Medicines and Healthcare products Regulatory Agency, London,
for the use of MVA85A in clinical trials. The trials reported here
completed enrolment before the advent of the UK Medicines for
Human Use (Clinical Trials Regulations) 2004.
Allthe trialsreported here were single-arm,non-randomized trials.
The primary outcomemeasureinthe short interval BCG–MVA85A
trial presented here was safety and the secondary outcome was
vaccine induced cellular immune responses, as measured by an ex-
vivo IFN-c ELISpot assay. All subjects who were vaccinated with
MVA85A completed a diary card recording local and systemic side
effects and body temperature for 7 days following vaccination.
The ex vivo IFN-c ELISpot assay was performed on blood taken at
the following time points: at screening (prior to the tuberculin skin
test), and then at 1, 4, 8 and 24 weeks after vaccination. These
measurements were carried out on fresh PBMCs using tuberculin
PPD (20 mg/ml, SSI), purified antigen 85 complex (10 mg/ml), and
7 pools of 9–10 15-mer peptides spanning the length of antigen 85A,
which overlapped by 10 amino-acids (final concentration of each
Figure 2. Consort flowchart for the BCG prime–MVA85A boost (short interval) trial
BCG-MVA85A: Boosting Intervals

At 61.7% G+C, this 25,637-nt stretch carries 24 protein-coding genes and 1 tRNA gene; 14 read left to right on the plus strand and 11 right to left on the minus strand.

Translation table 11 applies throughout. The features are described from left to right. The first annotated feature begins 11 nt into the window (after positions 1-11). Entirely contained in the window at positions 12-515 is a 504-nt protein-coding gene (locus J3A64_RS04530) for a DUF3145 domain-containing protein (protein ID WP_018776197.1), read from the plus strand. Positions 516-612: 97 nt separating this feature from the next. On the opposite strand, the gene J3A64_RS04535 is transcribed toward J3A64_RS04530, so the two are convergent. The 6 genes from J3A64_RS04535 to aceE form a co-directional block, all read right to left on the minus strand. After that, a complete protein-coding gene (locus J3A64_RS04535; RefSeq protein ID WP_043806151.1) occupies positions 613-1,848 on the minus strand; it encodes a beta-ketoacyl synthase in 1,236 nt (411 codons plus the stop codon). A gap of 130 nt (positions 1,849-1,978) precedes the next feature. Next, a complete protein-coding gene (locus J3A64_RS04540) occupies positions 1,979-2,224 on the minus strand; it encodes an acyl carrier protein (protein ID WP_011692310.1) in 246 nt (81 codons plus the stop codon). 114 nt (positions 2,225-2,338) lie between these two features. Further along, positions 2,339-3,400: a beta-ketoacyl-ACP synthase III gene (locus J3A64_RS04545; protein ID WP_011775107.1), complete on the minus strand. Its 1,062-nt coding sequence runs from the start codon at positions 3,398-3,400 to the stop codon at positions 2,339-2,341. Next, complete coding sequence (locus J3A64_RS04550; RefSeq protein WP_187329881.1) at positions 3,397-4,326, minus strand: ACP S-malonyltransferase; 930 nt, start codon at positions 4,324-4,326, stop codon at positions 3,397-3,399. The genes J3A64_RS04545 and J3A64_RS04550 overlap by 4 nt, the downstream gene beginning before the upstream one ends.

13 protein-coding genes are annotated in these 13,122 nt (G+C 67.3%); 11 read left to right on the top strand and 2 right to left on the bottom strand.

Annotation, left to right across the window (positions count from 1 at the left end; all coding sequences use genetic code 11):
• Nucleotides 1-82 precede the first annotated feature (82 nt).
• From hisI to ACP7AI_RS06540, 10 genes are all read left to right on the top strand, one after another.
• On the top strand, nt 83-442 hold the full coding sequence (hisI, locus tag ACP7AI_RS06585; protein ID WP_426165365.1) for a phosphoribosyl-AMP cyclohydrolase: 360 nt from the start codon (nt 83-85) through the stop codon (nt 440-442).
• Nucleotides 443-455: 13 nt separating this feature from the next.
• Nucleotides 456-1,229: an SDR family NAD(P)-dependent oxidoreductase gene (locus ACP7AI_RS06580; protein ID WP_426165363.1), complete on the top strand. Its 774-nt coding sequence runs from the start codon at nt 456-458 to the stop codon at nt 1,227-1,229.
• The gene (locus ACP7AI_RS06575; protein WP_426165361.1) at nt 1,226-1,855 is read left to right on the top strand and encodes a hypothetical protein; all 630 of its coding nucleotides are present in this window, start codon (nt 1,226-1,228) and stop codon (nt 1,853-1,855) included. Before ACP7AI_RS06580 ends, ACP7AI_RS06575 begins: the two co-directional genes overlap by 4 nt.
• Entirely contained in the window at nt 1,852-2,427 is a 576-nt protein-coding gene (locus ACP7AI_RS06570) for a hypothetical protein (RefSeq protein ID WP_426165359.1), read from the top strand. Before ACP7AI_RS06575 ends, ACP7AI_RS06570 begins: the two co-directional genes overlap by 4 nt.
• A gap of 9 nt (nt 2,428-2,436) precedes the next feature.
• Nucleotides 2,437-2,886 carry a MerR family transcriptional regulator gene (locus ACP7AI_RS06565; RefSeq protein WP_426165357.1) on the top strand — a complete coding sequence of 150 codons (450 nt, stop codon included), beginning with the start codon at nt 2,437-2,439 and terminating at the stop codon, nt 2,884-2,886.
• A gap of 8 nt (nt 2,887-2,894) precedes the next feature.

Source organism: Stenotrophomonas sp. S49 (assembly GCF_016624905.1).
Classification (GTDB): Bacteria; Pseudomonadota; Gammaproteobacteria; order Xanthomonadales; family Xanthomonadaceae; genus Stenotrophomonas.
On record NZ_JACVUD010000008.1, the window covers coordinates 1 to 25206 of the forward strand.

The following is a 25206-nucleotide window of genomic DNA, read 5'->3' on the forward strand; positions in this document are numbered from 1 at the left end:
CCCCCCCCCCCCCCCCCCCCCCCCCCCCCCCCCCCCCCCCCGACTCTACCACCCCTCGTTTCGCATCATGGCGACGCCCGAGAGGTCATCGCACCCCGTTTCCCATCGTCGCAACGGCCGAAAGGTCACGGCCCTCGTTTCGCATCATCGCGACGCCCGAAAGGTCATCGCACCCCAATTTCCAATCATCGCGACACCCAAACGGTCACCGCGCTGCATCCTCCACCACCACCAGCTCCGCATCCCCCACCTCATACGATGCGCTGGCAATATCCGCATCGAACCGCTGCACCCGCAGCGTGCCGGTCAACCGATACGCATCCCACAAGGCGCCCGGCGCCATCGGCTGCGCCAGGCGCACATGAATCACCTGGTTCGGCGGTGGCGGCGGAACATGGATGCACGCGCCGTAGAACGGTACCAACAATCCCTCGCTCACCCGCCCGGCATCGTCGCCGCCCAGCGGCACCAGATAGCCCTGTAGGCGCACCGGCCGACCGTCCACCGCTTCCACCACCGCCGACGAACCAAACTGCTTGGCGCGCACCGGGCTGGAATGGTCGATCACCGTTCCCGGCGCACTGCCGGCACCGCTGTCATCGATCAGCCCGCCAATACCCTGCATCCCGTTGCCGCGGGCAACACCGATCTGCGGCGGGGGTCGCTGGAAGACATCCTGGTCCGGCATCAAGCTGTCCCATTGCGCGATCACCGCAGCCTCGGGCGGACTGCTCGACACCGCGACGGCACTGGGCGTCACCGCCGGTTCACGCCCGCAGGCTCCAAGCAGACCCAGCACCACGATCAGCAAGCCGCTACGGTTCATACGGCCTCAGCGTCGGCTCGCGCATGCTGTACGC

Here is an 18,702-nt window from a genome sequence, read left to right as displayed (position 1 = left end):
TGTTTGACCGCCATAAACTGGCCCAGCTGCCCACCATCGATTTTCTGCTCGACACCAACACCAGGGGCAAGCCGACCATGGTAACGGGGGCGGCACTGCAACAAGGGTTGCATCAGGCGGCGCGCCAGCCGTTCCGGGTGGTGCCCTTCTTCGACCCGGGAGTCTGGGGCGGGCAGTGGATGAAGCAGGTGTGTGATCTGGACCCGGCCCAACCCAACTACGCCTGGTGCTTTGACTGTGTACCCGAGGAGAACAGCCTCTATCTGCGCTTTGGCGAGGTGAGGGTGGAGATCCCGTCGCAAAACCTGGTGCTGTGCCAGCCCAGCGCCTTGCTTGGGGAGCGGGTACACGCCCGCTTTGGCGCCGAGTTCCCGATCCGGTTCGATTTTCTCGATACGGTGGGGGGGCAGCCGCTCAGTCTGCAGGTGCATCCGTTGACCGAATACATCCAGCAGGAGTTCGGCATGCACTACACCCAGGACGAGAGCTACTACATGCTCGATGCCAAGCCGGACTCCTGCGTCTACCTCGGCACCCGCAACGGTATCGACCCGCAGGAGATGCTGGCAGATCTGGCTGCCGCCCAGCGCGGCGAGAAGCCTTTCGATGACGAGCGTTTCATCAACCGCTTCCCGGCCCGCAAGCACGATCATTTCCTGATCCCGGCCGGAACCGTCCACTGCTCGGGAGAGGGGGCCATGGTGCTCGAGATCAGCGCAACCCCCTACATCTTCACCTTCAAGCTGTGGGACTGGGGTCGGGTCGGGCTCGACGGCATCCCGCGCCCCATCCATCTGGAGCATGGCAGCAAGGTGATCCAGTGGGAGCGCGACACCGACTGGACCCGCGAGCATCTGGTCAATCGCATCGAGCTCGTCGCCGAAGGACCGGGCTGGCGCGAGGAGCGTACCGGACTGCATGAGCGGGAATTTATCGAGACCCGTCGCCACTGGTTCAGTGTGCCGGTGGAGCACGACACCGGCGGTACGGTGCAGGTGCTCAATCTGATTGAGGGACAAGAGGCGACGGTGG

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peptide in the well10 mg/ml.) Briefly, 300,000 PBMCs per well were
plated directly onto the ELISpot plate (MAIP, Millipore) in the
presence of antigen, and incubated for 18 hours. Streptokinase/
Streptodornase and PHA were used in all assays as positive controls
and cells and media alone as the negative control. Assays were
performed in duplicate and the results were averaged.
Analysis of immunogenicity
analysed by subtracting the mean number of spots in the
medium and cells alone control wells from the mean counts of
spots in wells with antigens or peptide pools, and cells. Counts less
than 5 spots/well were disregarded. A well was considered positive
if the count was at least twice that in the negative control wells and
at least 5 spots more than the negative control wells. For the
peptide pool wells, the results were summed across all the peptide
pools for each volunteer at each time point. This will count twice
a T cell that responds to any of the 10-mer overlap regions that
occur in two pools with adjacent peptides, as each pool contains
non-overlapping peptides. An area under the curve analysis was
The ELISpot data were
performed to compare between the two vaccine groups, BCG
alone, and BCG prime–MVA85A boost. A Mann-Whitney test
was then used for all comparisons between these two groups
(1 week and 24 week responses) and a Wilcoxon Signed Ranks
Test was used for all comparisons between time points within
a group (baseline vs. 1 week, and baseline vs. 24 weeks).
Subjects were recruited into the trials reported here from